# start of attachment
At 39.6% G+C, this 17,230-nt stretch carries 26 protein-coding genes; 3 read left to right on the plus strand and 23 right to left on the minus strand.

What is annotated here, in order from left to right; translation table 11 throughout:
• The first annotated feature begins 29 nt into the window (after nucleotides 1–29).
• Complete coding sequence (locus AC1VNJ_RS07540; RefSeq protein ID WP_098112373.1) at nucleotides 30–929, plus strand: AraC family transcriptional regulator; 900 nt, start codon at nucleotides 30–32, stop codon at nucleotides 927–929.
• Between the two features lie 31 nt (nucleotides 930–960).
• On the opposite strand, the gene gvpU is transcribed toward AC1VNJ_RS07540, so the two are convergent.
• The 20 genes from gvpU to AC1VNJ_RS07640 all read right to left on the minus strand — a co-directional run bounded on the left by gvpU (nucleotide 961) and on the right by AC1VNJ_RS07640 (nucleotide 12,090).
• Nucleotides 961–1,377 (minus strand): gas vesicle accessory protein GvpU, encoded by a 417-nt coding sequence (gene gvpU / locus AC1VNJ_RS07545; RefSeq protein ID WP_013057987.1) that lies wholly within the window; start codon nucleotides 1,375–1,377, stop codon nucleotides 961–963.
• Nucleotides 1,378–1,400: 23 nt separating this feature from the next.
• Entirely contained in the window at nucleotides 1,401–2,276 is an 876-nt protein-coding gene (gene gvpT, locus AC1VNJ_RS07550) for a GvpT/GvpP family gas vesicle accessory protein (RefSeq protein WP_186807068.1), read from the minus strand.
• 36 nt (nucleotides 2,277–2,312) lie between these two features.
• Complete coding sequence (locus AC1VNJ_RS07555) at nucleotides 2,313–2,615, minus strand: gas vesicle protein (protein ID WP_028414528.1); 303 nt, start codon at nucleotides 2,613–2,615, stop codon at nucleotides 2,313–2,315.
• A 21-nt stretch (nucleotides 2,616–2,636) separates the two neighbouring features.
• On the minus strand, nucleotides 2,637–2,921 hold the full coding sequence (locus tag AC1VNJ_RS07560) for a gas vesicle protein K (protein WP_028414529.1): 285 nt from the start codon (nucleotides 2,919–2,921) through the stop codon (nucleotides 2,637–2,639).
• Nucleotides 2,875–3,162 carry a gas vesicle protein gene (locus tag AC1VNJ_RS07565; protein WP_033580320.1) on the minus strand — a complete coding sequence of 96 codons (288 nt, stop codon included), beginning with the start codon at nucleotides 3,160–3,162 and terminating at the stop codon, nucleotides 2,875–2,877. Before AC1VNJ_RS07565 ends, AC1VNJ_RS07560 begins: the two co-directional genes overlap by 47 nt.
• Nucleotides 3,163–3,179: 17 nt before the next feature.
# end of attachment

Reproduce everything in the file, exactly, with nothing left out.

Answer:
At 39.6% G+C, this 17,230-nt stretch carries 26 protein-coding genes; 3 read left to right on the plus strand and 23 right to left on the minus strand.

What is annotated here, in order from left to right; translation table 11 throughout:
• The first annotated feature begins 29 nt into the window (after nucleotides 1–29).
• Complete coding sequence (locus AC1VNJ_RS07540; RefSeq protein ID WP_098112373.1) at nucleotides 30–929, plus strand: AraC family transcriptional regulator; 900 nt, start codon at nucleotides 30–32, stop codon at nucleotides 927–929.
• Between the two features lie 31 nt (nucleotides 930–960).
• On the opposite strand, the gene gvpU is transcribed toward AC1VNJ_RS07540, so the two are convergent.
• The 20 genes from gvpU to AC1VNJ_RS07640 all read right to left on the minus strand — a co-directional run bounded on the left by gvpU (nucleotide 961) and on the right by AC1VNJ_RS07640 (nucleotide 12,090).
• Nucleotides 961–1,377 (minus strand): gas vesicle accessory protein GvpU, encoded by a 417-nt coding sequence (gene gvpU / locus AC1VNJ_RS07545; RefSeq protein ID WP_013057987.1) that lies wholly within the window; start codon nucleotides 1,375–1,377, stop codon nucleotides 961–963.
• Nucleotides 1,378–1,400: 23 nt separating this feature from the next.
• Entirely contained in the window at nucleotides 1,401–2,276 is an 876-nt protein-coding gene (gene gvpT, locus AC1VNJ_RS07550) for a GvpT/GvpP family gas vesicle accessory protein (RefSeq protein WP_186807068.1), read from the minus strand.
• 36 nt (nucleotides 2,277–2,312) lie between these two features.
• Complete coding sequence (locus AC1VNJ_RS07555) at nucleotides 2,313–2,615, minus strand: gas vesicle protein (protein ID WP_028414528.1); 303 nt, start codon at nucleotides 2,613–2,615, stop codon at nucleotides 2,313–2,315.
• A 21-nt stretch (nucleotides 2,616–2,636) separates the two neighbouring features.
• On the minus strand, nucleotides 2,637–2,921 hold the full coding sequence (locus tag AC1VNJ_RS07560) for a gas vesicle protein K (protein WP_028414529.1): 285 nt from the start codon (nucleotides 2,919–2,921) through the stop codon (nucleotides 2,637–2,639).
• Nucleotides 2,875–3,162 carry a gas vesicle protein gene (locus tag AC1VNJ_RS07565; protein WP_033580320.1) on the minus strand — a complete coding sequence of 96 codons (288 nt, stop codon included), beginning with the start codon at nucleotides 3,160–3,162 and terminating at the stop codon, nucleotides 2,875–2,877. Before AC1VNJ_RS07565 ends, AC1VNJ_RS07560 begins: the two co-directional genes overlap by 47 nt.
• Nucleotides 3,163–3,179: 17 nt before the next feature.